Rls Scores Major Win For Officer Sued By Berkeley Protesters
RUSSELL M. PERRY
ZACHERY A. LOPES
Rains Lucia Stern St. Phalle & Silver, PC
On May 31, the Ninth Circuit Court of Appeals issued a ruling of significant importance to peace officers tasked with gaining compliance with lawful orders during mass crowd control situations. In a published opinion titled Yvette Felarca, et al. v. Robert J. Birgeneau, et al. (2018 9th Cir.) __ F.3d __, the Ninth Circuit overturned a federal district court’s denial of summary judgment for University of California, Berkeley Police Officer Samantha Lachler, by finding that Officer Lachler did not engage in excessive force. The Court’s decision reaffirmed the burden imposed on plaintiffs alleging a peace officer is not entitled to immunity from suit, emphasized that an analysis of force must consider not only the type but also the amount of force deployed, and acknowledged the significance of considering an officer’s training and the employing department’s policies when determining the reasonableness of force.
The case arose from a mass protest on the UC Berkeley campus in November 2011. In the midst of the nationwide Occupy Wall Street movement, hundreds of protesters — some UC Berkeley students, some not — descended on the campus with the stated intent of erecting an encampment. University policy, however, clearly prohibited erecting campsites on school grounds. Prior to the protests, university officials circulated notices to the campus community reminding students, faculty and other stakeholders of the no-camping policy, and that the university intended to enforce that policy.
Undeterred by the university’s warnings, hundreds of protesters arrived on campus on November 9, 2011, and erected a set of encampments. University police read dispersal orders and dismantled the encampments. A few hours later, another encampment was erected. In response, Officer Lachler and her fellow special response team officers donned protective equipment and arrived at the scene of the new encampment intending to dismantle it. In a direct effort to thwart the officers’ intentions, the protesters linked arms in a “human chain” around the encampment preventing their advance. The commanding officer of Officer Lachler’s team read several dispersal orders, ordering the protesters to disperse and allow access to the unlawful encampment. The protesters refused to comply with those commands and remained in the linked configuration. Moreover, many of the protesters began to display aggressive behavior, shouting profanities at the officers, pulling tighter together by tensing their muscles, with some taking fighting stances in an obviously increasing state of hostility.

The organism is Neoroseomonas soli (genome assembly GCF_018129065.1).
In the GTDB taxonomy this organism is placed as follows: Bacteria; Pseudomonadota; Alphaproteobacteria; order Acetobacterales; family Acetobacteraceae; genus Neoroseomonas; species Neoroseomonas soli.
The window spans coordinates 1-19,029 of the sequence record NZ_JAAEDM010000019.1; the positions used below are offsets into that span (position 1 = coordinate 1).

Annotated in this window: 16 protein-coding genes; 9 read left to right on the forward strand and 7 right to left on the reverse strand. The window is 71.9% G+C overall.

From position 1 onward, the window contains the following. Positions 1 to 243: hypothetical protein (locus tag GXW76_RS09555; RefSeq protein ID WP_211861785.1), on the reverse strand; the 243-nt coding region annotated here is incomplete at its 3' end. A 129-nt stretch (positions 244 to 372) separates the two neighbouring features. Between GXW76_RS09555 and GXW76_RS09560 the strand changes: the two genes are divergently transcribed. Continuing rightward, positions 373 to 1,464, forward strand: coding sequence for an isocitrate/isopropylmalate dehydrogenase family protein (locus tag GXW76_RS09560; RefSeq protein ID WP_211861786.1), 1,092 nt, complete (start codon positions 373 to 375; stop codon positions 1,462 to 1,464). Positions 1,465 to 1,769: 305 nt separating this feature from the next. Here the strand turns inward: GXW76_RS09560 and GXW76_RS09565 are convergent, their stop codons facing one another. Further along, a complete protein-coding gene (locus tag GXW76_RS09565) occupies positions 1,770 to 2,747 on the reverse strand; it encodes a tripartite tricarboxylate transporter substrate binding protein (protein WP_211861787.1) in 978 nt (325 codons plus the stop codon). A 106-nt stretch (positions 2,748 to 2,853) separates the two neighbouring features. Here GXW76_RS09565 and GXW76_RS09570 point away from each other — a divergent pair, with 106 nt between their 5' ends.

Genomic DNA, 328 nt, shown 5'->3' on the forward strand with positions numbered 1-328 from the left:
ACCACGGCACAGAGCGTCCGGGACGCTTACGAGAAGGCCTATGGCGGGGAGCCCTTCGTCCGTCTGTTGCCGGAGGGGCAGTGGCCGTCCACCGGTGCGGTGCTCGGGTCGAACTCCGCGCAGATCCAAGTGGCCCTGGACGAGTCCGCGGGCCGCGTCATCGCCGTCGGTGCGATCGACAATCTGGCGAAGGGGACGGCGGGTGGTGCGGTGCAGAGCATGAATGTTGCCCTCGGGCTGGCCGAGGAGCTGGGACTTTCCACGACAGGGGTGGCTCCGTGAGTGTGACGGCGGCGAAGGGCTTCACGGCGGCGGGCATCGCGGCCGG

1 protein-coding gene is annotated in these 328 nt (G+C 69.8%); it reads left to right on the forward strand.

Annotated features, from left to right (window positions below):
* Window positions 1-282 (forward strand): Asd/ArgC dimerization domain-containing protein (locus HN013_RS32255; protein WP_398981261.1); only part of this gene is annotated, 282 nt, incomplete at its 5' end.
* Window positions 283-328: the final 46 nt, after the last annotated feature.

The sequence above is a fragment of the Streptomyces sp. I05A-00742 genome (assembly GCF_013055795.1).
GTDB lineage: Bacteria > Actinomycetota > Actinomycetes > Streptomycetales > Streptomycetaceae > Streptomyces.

At this point, Officer Lachler and her fellow officers were outnumbered by hundreds of persons who had overtly refused to obey lawful dispersal orders. Their standing orders, however, were to gain access to and dismantle the unlawful encampment. With no other reasonable option, Officer Lachler’s team was ordered to deploy “tip strikes” with their batons and physically move the protesters to clear a path of access. Officer Lachler and her fellow officers interchanged orders to “Move back!” with “tip strikes” against the torsos of the protesters. With this deploy of force, the protesters began to fight back by attempting to rip Officer Lachler’s baton away from her grip, hurling themselves forward toward the officers to admittedly “maintain their ground” against the officers’ approach, and spitting and throwing various objects at the officers themselves.